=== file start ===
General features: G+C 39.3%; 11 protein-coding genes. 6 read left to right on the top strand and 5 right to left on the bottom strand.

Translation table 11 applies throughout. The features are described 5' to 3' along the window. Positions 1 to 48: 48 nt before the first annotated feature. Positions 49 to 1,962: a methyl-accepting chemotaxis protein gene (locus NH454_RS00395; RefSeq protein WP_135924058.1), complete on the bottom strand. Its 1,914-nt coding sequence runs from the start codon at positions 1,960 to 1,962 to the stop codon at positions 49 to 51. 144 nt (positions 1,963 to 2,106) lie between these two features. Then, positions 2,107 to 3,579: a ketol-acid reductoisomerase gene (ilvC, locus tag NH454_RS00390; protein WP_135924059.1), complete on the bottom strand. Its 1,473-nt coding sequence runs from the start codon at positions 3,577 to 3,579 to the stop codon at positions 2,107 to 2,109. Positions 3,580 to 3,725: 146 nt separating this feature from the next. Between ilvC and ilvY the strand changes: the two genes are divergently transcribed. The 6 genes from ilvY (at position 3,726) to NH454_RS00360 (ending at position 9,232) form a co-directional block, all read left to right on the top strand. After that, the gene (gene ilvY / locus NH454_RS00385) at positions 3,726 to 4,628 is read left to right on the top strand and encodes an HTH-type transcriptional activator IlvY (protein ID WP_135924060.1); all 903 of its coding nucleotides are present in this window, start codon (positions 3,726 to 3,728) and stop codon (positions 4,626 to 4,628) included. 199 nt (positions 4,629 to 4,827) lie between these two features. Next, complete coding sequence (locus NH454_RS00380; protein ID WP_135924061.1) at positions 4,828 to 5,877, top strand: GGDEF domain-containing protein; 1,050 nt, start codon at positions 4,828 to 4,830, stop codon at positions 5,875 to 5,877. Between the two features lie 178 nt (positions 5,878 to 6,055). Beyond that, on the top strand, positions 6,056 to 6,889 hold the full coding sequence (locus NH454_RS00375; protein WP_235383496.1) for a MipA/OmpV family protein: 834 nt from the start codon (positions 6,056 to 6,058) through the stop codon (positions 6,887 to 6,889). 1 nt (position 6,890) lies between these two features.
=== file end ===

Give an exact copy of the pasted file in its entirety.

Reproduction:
General features: G+C 39.3%; 11 protein-coding genes. 6 read left to right on the top strand and 5 right to left on the bottom strand.

Translation table 11 applies throughout. The features are described 5' to 3' along the window. Positions 1 to 48: 48 nt before the first annotated feature. Positions 49 to 1,962: a methyl-accepting chemotaxis protein gene (locus NH454_RS00395; RefSeq protein WP_135924058.1), complete on the bottom strand. Its 1,914-nt coding sequence runs from the start codon at positions 1,960 to 1,962 to the stop codon at positions 49 to 51. 144 nt (positions 1,963 to 2,106) lie between these two features. Then, positions 2,107 to 3,579: a ketol-acid reductoisomerase gene (ilvC, locus tag NH454_RS00390; protein WP_135924059.1), complete on the bottom strand. Its 1,473-nt coding sequence runs from the start codon at positions 3,577 to 3,579 to the stop codon at positions 2,107 to 2,109. Positions 3,580 to 3,725: 146 nt separating this feature from the next. Between ilvC and ilvY the strand changes: the two genes are divergently transcribed. The 6 genes from ilvY (at position 3,726) to NH454_RS00360 (ending at position 9,232) form a co-directional block, all read left to right on the top strand. After that, the gene (gene ilvY / locus NH454_RS00385) at positions 3,726 to 4,628 is read left to right on the top strand and encodes an HTH-type transcriptional activator IlvY (protein ID WP_135924060.1); all 903 of its coding nucleotides are present in this window, start codon (positions 3,726 to 3,728) and stop codon (positions 4,626 to 4,628) included. 199 nt (positions 4,629 to 4,827) lie between these two features. Next, complete coding sequence (locus NH454_RS00380; protein ID WP_135924061.1) at positions 4,828 to 5,877, top strand: GGDEF domain-containing protein; 1,050 nt, start codon at positions 4,828 to 4,830, stop codon at positions 5,875 to 5,877. Between the two features lie 178 nt (positions 5,878 to 6,055). Beyond that, on the top strand, positions 6,056 to 6,889 hold the full coding sequence (locus NH454_RS00375; protein WP_235383496.1) for a MipA/OmpV family protein: 834 nt from the start codon (positions 6,056 to 6,058) through the stop codon (positions 6,887 to 6,889). 1 nt (position 6,890) lies between these two features.